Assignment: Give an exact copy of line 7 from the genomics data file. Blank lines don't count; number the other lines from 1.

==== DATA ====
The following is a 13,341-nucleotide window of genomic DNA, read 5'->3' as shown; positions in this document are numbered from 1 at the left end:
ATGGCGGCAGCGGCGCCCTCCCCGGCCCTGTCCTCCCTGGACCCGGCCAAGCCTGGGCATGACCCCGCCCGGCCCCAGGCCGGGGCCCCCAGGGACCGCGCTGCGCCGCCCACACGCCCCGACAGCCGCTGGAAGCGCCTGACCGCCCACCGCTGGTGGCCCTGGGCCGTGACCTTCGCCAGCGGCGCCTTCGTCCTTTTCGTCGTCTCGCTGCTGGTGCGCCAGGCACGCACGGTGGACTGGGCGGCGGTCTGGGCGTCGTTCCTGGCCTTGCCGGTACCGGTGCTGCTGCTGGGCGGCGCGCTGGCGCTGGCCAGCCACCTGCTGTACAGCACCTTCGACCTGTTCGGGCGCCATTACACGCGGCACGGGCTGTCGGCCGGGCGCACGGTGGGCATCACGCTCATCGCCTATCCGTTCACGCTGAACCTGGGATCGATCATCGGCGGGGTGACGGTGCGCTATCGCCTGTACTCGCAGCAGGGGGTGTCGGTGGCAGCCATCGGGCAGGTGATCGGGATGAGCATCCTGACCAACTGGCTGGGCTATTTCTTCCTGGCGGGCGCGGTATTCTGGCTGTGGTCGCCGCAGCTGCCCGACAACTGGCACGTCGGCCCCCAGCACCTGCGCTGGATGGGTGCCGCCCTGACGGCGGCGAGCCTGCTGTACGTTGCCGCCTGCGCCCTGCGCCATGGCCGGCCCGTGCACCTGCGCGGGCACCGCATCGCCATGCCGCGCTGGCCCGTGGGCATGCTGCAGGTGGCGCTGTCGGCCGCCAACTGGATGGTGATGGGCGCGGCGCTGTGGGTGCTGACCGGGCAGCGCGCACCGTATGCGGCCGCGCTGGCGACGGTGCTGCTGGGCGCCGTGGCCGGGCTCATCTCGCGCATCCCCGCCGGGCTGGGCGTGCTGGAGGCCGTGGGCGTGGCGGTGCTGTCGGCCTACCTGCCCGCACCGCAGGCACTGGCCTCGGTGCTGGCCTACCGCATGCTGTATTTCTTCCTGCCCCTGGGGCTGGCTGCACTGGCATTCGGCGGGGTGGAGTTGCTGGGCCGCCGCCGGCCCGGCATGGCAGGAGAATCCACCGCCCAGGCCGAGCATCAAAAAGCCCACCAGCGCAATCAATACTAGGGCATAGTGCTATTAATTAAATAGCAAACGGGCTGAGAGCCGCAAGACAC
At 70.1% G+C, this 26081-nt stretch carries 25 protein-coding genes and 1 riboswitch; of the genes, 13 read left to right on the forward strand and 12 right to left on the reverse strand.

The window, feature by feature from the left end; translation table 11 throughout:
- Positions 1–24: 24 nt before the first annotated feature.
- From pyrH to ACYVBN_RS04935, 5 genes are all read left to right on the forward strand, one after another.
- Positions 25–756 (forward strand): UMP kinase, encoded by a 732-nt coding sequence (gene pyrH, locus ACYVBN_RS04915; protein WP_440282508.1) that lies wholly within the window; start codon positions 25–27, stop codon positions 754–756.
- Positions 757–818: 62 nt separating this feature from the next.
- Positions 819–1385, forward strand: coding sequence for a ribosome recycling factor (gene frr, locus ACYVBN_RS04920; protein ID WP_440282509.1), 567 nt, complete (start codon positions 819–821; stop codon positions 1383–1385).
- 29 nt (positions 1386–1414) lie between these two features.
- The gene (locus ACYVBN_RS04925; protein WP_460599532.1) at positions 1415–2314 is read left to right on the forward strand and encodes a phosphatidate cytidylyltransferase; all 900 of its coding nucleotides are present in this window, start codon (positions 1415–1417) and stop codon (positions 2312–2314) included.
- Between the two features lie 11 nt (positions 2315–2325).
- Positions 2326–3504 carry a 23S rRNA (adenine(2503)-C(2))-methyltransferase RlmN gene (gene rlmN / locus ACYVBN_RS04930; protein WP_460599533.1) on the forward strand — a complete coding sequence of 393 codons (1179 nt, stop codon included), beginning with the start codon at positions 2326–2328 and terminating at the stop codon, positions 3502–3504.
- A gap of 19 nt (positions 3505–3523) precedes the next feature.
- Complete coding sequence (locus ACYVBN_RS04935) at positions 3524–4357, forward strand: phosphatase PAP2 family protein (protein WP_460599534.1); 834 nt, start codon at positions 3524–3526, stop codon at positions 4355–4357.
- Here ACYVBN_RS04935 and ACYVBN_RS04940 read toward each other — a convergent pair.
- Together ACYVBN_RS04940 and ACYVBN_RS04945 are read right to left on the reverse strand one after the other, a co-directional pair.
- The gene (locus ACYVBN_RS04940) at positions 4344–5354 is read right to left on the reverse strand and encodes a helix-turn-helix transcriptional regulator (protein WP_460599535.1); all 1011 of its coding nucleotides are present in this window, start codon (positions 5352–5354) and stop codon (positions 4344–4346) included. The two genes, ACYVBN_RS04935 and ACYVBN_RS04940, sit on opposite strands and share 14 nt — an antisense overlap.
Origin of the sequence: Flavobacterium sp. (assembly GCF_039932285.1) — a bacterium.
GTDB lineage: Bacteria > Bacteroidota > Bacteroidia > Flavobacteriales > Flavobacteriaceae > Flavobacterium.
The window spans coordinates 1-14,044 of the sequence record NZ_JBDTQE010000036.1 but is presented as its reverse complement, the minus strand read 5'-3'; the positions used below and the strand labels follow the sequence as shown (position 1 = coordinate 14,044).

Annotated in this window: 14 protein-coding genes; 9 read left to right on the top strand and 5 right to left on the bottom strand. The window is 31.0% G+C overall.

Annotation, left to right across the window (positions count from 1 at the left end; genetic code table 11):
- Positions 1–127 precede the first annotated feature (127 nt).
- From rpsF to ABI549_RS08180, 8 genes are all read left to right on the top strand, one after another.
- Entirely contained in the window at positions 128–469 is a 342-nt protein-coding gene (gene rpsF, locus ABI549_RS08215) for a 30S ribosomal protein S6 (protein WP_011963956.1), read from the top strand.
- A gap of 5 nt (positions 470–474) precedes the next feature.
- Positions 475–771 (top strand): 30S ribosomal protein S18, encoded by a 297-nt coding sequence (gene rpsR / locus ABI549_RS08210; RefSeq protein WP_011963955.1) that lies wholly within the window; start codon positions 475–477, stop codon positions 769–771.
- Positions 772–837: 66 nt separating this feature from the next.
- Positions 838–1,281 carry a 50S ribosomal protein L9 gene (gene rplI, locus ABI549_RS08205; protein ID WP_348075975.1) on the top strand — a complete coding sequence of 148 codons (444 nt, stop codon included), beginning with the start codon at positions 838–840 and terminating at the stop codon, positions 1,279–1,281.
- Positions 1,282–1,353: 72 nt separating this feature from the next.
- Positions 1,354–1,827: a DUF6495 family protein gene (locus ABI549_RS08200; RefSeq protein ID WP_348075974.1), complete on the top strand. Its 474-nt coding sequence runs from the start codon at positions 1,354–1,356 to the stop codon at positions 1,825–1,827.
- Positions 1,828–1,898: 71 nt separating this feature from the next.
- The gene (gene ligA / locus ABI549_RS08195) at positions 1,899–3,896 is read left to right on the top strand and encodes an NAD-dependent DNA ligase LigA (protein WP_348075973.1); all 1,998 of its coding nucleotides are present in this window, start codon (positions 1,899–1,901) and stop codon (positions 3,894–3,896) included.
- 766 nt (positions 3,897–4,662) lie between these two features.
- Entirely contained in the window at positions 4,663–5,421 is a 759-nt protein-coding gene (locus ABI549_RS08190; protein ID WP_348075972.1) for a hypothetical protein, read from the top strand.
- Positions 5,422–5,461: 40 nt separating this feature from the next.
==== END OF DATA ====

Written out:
- Positions 25–756 (forward strand): UMP kinase, encoded by a 732-nt coding sequence (gene pyrH, locus ACYVBN_RS04915; protein WP_440282508.1) that lies wholly within the window; start codon positions 25–27, stop codon positions 754–756.